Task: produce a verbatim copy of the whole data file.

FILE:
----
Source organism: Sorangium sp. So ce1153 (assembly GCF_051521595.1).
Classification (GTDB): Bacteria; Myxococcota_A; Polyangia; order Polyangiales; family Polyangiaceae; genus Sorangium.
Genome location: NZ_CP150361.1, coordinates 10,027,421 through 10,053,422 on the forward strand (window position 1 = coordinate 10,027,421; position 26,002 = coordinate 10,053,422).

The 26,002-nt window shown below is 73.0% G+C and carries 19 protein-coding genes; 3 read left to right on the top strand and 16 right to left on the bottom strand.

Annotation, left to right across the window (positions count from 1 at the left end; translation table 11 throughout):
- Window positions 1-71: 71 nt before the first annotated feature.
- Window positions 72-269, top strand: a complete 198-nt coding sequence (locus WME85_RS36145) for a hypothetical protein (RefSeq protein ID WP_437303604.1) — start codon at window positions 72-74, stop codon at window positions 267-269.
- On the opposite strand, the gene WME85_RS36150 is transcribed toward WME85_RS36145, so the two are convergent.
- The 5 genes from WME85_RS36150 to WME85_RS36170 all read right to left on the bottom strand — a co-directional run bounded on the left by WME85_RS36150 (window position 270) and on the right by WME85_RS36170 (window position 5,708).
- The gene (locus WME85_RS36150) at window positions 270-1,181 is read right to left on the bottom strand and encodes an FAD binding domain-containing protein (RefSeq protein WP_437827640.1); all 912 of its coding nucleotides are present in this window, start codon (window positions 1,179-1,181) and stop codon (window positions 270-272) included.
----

Source organism: Sorangium sp. So ce1153 (assembly GCF_051521595.1).
Classification (GTDB): Bacteria; Myxococcota_A; Polyangia; order Polyangiales; family Polyangiaceae; genus Sorangium.
Genome location: NZ_CP150361.1, coordinates 10,027,421 through 10,053,422 on the forward strand (window position 1 = coordinate 10,027,421; position 26,002 = coordinate 10,053,422).

The 26,002-nt window shown below is 73.0% G+C and carries 19 protein-coding genes; 3 read left to right on the top strand and 16 right to left on the bottom strand.

Annotation, left to right across the window (positions count from 1 at the left end; translation table 11 throughout):
- Window positions 1-71: 71 nt before the first annotated feature.
- Window positions 72-269, top strand: a complete 198-nt coding sequence (locus WME85_RS36145) for a hypothetical protein (RefSeq protein ID WP_437303604.1) — start codon at window positions 72-74, stop codon at window positions 267-269.
- On the opposite strand, the gene WME85_RS36150 is transcribed toward WME85_RS36145, so the two are convergent.
- The 5 genes from WME85_RS36150 to WME85_RS36170 all read right to left on the bottom strand — a co-directional run bounded on the left by WME85_RS36150 (window position 270) and on the right by WME85_RS36170 (window position 5,708).
- The gene (locus WME85_RS36150) at window positions 270-1,181 is read right to left on the bottom strand and encodes an FAD binding domain-containing protein (RefSeq protein WP_437827640.1); all 912 of its coding nucleotides are present in this window, start codon (window positions 1,179-1,181) and stop codon (window positions 270-272) included.